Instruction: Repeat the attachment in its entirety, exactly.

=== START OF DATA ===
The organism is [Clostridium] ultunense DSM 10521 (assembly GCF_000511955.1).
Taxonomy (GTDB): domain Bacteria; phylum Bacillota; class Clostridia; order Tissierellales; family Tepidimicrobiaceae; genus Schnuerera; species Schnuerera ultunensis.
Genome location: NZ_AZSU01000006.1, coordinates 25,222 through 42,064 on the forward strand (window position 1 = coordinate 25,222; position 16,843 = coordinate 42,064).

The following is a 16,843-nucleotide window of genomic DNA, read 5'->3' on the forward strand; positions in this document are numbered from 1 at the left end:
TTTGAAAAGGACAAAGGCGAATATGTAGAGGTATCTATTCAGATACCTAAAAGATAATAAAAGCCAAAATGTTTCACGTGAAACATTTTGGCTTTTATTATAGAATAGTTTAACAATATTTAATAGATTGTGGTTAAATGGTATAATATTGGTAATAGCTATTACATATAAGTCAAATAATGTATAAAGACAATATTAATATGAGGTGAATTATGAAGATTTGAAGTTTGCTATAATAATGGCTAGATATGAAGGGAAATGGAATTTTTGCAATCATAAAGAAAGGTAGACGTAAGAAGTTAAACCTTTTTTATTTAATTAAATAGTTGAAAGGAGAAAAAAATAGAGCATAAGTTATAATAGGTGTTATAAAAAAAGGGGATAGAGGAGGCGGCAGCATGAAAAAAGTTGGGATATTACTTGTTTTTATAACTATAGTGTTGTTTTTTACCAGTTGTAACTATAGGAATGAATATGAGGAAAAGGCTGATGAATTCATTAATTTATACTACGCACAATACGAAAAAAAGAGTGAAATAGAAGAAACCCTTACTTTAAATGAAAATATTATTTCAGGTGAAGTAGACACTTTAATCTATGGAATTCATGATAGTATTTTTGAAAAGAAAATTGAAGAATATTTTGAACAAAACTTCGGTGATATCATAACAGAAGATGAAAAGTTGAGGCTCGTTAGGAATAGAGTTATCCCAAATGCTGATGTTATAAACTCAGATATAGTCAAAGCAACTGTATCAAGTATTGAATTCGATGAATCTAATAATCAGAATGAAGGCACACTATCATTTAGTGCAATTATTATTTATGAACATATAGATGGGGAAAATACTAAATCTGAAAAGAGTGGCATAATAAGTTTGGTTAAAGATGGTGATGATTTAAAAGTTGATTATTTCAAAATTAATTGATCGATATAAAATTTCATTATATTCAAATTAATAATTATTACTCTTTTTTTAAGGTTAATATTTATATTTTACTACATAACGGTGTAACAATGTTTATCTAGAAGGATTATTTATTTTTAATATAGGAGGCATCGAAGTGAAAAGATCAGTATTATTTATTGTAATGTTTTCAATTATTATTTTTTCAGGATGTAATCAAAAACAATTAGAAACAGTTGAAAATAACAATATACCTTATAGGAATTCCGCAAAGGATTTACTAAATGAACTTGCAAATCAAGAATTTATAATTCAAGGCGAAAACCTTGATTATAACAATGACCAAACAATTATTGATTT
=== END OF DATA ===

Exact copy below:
The organism is [Clostridium] ultunense DSM 10521 (assembly GCF_000511955.1).
Taxonomy (GTDB): domain Bacteria; phylum Bacillota; class Clostridia; order Tissierellales; family Tepidimicrobiaceae; genus Schnuerera; species Schnuerera ultunensis.
Genome location: NZ_AZSU01000006.1, coordinates 25,222 through 42,064 on the forward strand (window position 1 = coordinate 25,222; position 16,843 = coordinate 42,064).

The following is a 16,843-nucleotide window of genomic DNA, read 5'->3' on the forward strand; positions in this document are numbered from 1 at the left end:
TTTGAAAAGGACAAAGGCGAATATGTAGAGGTATCTATTCAGATACCTAAAAGATAATAAAAGCCAAAATGTTTCACGTGAAACATTTTGGCTTTTATTATAGAATAGTTTAACAATATTTAATAGATTGTGGTTAAATGGTATAATATTGGTAATAGCTATTACATATAAGTCAAATAATGTATAAAGACAATATTAATATGAGGTGAATTATGAAGATTTGAAGTTTGCTATAATAATGGCTAGATATGAAGGGAAATGGAATTTTTGCAATCATAAAGAAAGGTAGACGTAAGAAGTTAAACCTTTTTTATTTAATTAAATAGTTGAAAGGAGAAAAAAATAGAGCATAAGTTATAATAGGTGTTATAAAAAAAGGGGATAGAGGAGGCGGCAGCATGAAAAAAGTTGGGATATTACTTGTTTTTATAACTATAGTGTTGTTTTTTACCAGTTGTAACTATAGGAATGAATATGAGGAAAAGGCTGATGAATTCATTAATTTATACTACGCACAATACGAAAAAAAGAGTGAAATAGAAGAAACCCTTACTTTAAATGAAAATATTATTTCAGGTGAAGTAGACACTTTAATCTATGGAATTCATGATAGTATTTTTGAAAAGAAAATTGAAGAATATTTTGAACAAAACTTCGGTGATATCATAACAGAAGATGAAAAGTTGAGGCTCGTTAGGAATAGAGTTATCCCAAATGCTGATGTTATAAACTCAGATATAGTCAAAGCAACTGTATCAAGTATTGAATTCGATGAATCTAATAATCAGAATGAAGGCACACTATCATTTAGTGCAATTATTATTTATGAACATATAGATGGGGAAAATACTAAATCTGAAAAGAGTGGCATAATAAGTTTGGTTAAAGATGGTGATGATTTAAAAGTTGATTATTTCAAAATTAATTGATCGATATAAAATTTCATTATATTCAAATTAATAATTATTACTCTTTTTTTAAGGTTAATATTTATATTTTACTACATAACGGTGTAACAATGTTTATCTAGAAGGATTATTTATTTTTAATATAGGAGGCATCGAAGTGAAAAGATCAGTATTATTTATTGTAATGTTTTCAATTATTATTTTTTCAGGATGTAATCAAAAACAATTAGAAACAGTTGAAAATAACAATATACCTTATAGGAATTCCGCAAAGGATTTACTAAATGAACTTGCAAATCAAGAATTTATAATTCAAGGCGAAAACCTTGATTATAACAATGACCAAACAATTATTGATTT